Date: May 2 2022
Summary: A great summary of how telehealth interventions can be used both in the COVID-19 pandemic and in general
Keywords: ##bibliography #covid #telehealth #clinician #unwillingness #remittance #archive
A. C. Smith et al., “Telehealth for global emergencies: Implications for coronavirus disease 2019 (COVID-19),” J Telemed Telecare, vol. 26, no. 5, pp. 309–313, Jun. 2020, doi: 10.1177/1357633X20916567.
An overview of how telehealth interventions could and should be deployed during the COVID-19 pandemic. Really excellent read in my opinion that goes beyond just the COVID-19 pandemic but rather can be taken and applied elsewhere in the telehealth landscape. In particular, their conclusions were interesting as well as their discussion on clinician unwillingness.
NATO created Multinational Telemedicine System in 2000
American Telemedicine Association Emergency and Response framework and infrastructure checklist 
Clinician unwillingness to use telehealth 
- Despite high funding in Australia, less than 1% of specialist consultations were telehealth-based  - Clinicians must see telehealth interventions as normal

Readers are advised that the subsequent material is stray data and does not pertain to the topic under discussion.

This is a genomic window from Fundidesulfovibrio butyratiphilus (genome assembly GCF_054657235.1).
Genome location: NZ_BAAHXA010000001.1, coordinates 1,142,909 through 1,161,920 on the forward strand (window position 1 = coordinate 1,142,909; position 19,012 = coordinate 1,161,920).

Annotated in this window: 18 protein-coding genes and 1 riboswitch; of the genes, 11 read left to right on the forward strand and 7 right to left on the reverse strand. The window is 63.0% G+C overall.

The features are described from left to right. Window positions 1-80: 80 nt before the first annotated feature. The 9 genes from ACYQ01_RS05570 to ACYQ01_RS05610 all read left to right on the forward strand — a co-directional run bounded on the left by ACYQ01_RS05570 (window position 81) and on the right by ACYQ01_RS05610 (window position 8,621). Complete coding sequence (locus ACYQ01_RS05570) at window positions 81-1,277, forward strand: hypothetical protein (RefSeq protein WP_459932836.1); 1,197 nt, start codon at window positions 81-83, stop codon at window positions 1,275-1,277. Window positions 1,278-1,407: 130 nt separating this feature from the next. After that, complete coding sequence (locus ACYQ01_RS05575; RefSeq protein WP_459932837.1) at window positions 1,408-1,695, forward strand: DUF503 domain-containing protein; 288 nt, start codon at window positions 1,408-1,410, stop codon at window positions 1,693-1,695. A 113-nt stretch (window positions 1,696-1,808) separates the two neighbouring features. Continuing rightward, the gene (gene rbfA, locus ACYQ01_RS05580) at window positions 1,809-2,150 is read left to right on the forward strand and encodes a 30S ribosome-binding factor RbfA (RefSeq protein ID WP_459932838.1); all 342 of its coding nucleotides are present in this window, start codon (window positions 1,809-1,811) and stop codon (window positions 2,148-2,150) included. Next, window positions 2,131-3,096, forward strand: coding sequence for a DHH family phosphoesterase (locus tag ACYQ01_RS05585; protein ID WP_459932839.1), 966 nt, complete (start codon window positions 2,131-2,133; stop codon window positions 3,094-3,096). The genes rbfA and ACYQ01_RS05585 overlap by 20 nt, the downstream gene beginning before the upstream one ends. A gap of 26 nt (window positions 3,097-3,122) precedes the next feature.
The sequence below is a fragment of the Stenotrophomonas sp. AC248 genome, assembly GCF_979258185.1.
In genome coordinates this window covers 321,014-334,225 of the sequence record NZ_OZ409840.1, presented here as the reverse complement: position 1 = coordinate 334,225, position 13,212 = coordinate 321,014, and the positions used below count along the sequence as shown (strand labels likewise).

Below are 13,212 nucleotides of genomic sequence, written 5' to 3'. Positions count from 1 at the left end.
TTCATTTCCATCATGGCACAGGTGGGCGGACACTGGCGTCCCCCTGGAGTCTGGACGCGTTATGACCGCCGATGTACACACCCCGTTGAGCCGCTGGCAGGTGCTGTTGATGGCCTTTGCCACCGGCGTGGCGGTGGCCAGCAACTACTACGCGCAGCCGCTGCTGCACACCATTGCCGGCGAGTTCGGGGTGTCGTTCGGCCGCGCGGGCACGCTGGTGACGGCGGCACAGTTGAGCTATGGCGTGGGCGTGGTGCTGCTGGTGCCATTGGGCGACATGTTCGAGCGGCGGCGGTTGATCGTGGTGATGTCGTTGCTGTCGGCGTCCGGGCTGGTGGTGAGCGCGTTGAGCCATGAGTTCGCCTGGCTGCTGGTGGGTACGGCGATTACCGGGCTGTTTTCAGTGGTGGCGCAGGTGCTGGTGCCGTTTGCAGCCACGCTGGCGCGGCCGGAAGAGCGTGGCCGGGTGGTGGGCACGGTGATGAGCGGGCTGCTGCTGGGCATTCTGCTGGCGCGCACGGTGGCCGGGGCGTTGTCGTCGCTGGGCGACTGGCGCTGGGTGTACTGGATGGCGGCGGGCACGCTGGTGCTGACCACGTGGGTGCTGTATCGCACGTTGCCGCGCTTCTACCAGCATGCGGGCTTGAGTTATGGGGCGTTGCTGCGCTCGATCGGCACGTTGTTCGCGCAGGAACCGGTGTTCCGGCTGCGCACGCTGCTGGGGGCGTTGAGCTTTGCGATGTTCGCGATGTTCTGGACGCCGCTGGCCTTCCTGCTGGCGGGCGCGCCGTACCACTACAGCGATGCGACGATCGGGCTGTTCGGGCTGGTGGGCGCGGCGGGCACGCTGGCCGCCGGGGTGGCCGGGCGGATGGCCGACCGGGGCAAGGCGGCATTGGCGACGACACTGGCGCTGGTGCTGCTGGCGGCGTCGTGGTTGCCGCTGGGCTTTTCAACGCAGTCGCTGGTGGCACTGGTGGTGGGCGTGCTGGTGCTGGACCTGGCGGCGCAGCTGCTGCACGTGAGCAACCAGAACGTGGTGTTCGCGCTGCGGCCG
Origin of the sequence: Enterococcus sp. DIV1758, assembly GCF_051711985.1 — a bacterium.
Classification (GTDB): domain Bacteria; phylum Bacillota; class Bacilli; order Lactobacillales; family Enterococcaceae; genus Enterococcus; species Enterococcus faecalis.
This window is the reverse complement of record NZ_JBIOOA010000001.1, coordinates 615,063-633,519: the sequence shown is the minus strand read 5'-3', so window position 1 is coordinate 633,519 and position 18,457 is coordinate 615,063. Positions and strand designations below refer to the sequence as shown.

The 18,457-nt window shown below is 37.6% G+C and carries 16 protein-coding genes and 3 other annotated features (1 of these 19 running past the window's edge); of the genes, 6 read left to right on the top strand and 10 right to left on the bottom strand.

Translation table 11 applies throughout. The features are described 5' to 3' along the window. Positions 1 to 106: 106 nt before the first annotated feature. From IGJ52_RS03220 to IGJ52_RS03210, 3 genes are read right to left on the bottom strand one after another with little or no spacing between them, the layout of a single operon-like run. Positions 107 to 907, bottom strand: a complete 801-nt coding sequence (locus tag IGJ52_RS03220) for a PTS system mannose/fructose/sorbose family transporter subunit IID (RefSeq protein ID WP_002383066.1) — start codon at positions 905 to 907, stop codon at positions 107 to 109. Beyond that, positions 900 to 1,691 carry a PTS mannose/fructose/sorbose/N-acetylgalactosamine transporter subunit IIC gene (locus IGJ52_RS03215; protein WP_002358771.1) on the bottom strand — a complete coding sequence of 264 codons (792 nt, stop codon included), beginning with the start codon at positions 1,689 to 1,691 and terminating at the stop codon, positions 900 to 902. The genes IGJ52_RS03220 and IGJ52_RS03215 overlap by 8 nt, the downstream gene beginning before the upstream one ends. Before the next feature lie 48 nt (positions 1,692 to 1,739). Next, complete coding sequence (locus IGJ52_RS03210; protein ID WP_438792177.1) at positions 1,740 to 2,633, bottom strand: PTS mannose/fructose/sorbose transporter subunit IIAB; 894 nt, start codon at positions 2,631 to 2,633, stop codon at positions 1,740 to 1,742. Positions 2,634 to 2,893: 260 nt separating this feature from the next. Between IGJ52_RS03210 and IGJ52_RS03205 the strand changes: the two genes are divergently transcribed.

Renumeration is important but is not the only thing that leads to a successful telehealth intervention
Some care cannot be provided remotely
- Such as lab tests - Some physical examinations
Advantages of telehealth
- Activate large number of care providers at once - Enable better triage - Provide care services when provider locations are unavailable - Reduce person-to-person contact of disease transmission
How to realize a successful telehealth intervention alongside medical professionals according to this paper:
Provide telehealth training
Create telehealth accreditation
Ensure proper funding
Structure care models to incorporate telehealth as a core foundation
Communicate to all stakeholders the best mode that they will receive
Incorporate routine evaluation and management of telehealth interventions
Zelko, Jacob. Telehealth for global emergencies: Implications for coronavirus disease 2019 (COVID-19). https://jacobzelko.com/05022022171845-telehealth-global-emergencies. May 2 2022.
 C. R. Doarn and R. C. Merrell, “Telemedicine and e-health in disaster response,” vol. 20. Mary Ann Liebert, Inc. 140 Huguenot Street, 3rd Floor New Rochelle, NY 10801 USA, pp. 605–606, 2014.
 V. A. Wade, J. A. Eliott, and J. E. Hiller, “Clinician acceptance is the key factor for sustainable telehealth services,” Qual. Health Res., vol. 24, no. 5, pp. 682–694, 2014.
 V. Wade, J. Soar, and L. Gray, “Uptake of telehealth services funded by Medicare in Australia,” Aust. Health Rev., vol. 38, no. 5, pp. 528–532, 2014.